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Rubio wants stronger border security in immigration reform bill

The Florida Republican is working on a proposal that would give Congress, not the Obama administration, control over developing a plan.

June 01, 2013|By Lisa Mascaro, Washington Bureau
  • Sen. Marco Rubio (R-Fla.), center, and other senators attend a news conference on immigration at the Capitol. He has long insisted that the immigration bill’s border security provisions are not strong enough to win significant Republican support.
Sen. Marco Rubio (R-Fla.), center, and other senators attend a news conference… (Charles Dharapak, Associated…)

WASHINGTON — Republican Sen. Marco Rubio, a key author of the bipartisan Senate immigration overhaul, is working on a proposal that would give Congress, not the Obama administration, the authority to devise a plan to bolster border security.

The Florida senator has long insisted that the bill's border security provisions are not strong enough to win significant Republican support. He plans to introduce his proposal as the legislation moves to the Senate floor late this week or next.

As the legislation is now written, the Department of Homeland Security would be required to develop a plan to achieve effective control of 90% of the border with Mexico before immigrants in the U.S. illegally would be allowed to gain permanent legal status. Rubio's emerging alternative would shift the responsibility for creating that plan to Congress.

"The problem is people do not trust this administration and the federal government in general to do the law," Rubio said during a recent interview on Fox News. "Maybe the solution is to actually have Congress write that plan for them."

Democrats are likely to look skeptically on any major border security changes in the bill, a delicately negotiated compromise that strengthens immigration enforcement while providing a route to citizenship for the estimated 11 million immigrants who entered the country illegally or overstayed their visas. But Democrats are also expected to try to accommodate Rubio to retain his support.

The bill is the most ambitious proposal to revamp immigration law in a generation; it would provide $4.5 billion for more drones, Border Patrol agents, fencing and other security measures on the southern border. Once a plan to control the border has been approved, immigrants could begin what for most would be a 10-year path to legal status. They would have to undergo background checks, pay fines and fees, and show they are financially stable. In 13 years, they could become citizens.

After clearing the Judiciary Committee, the bipartisan bill is headed to the full Senate. A similar measure has stalled in the House but is expected to be unveiled when lawmakers return to Washington this week.

Reopening the debate over border security is risky as any substantial changes to the bill could threaten the bipartisan agreement, which was crafted by four Democrats and four Republicans.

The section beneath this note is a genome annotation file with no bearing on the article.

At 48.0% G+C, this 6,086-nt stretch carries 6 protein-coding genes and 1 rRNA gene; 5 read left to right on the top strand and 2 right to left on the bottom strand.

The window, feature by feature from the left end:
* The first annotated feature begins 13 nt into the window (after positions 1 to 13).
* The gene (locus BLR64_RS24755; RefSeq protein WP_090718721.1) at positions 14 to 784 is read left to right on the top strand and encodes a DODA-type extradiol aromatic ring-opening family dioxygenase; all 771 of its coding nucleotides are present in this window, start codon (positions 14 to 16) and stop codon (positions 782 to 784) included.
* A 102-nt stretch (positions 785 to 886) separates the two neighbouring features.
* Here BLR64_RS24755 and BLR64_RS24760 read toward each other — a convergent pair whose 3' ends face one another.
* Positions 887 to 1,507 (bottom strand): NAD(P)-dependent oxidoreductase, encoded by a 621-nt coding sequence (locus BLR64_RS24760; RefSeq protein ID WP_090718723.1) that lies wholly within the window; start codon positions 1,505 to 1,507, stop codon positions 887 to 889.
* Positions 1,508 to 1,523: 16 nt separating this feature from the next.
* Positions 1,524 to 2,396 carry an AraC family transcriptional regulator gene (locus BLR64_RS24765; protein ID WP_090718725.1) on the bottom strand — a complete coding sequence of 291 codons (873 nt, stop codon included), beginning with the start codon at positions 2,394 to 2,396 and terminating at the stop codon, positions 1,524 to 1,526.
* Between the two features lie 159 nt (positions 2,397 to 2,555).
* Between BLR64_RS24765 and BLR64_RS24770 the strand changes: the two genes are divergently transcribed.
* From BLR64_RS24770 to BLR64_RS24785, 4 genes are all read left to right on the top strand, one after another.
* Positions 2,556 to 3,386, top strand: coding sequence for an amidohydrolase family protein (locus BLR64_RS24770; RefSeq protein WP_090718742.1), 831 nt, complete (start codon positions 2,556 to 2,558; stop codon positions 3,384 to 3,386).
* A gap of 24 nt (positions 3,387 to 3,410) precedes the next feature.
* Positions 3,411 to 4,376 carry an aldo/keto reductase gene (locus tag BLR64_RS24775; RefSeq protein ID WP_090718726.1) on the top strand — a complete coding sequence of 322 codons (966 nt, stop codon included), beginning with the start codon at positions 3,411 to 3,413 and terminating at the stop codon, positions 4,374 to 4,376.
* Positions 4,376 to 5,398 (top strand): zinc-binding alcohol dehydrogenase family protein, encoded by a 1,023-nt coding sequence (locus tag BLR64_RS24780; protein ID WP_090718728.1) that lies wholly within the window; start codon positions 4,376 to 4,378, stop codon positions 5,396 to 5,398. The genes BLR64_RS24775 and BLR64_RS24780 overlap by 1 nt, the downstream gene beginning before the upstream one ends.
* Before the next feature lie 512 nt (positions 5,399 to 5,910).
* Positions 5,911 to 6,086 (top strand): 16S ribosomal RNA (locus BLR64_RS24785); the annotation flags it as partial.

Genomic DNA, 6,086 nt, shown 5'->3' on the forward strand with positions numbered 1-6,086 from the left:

Additional border security amendments were approved in committee as Republicans pushed to toughen the measure. A key change was to expand the requirement for 90% control of the southern border to all sections, rather than just those with the heaviest volume of immigrants crossing into the country illegally.

For the bill to pass the narrowly divided Senate, picking up GOP votes will be essential. No Republican beyond the four who helped write it has endorsed the measure.

Having Congress assume control of a complex border security overhaul would be a sizable undertaking, but one that speaks directly to complaints from Republican senators that the bill cedes too much authority to the executive branch. Those concerns have been an ongoing theme of tea party activists during President Obama's administration.

At the same time, Rubio appears sensitive to Democratic objections that unrealistic border triggers would prevent immigrants from achieving legal status, and is trying to develop an acceptable approach.

Already, senators have tailored border security provisions to their liking. Sens. Dianne Feinstein (D-Calif.) and John Cornyn (R-Texas) reached a compromise that would limit drones to within several miles of the border in her state to prevent snooping on such populated areas as San Diego, while allowing a broader surveillance zone preferred by Cornyn in Texas.

Rubio has met with Border Patrol officials in recent weeks to discuss his proposal, and his staff spent the weeklong Memorial Day recess working on revisions, sometimes in consultation with other senators, aides to the senator said.

The changes Rubio is considering draw from an approach suggested by Sen. Rand Paul (R-Ky.), who has indicated he is open to an immigration overhaul. Paul's views are influential with tea party conservatives, and his support could give the bill a substantial boost by persuading other Republicans to vote for it.

"If we can figure out a way to write a bill that ensures the border will be secure, I believe immigration reform will happen," Rubio said on Fox. "If we cannot do that, or fail to do that, I do not believe immigration reform can — or should — happen."

lisa.mascaro@latimes.com

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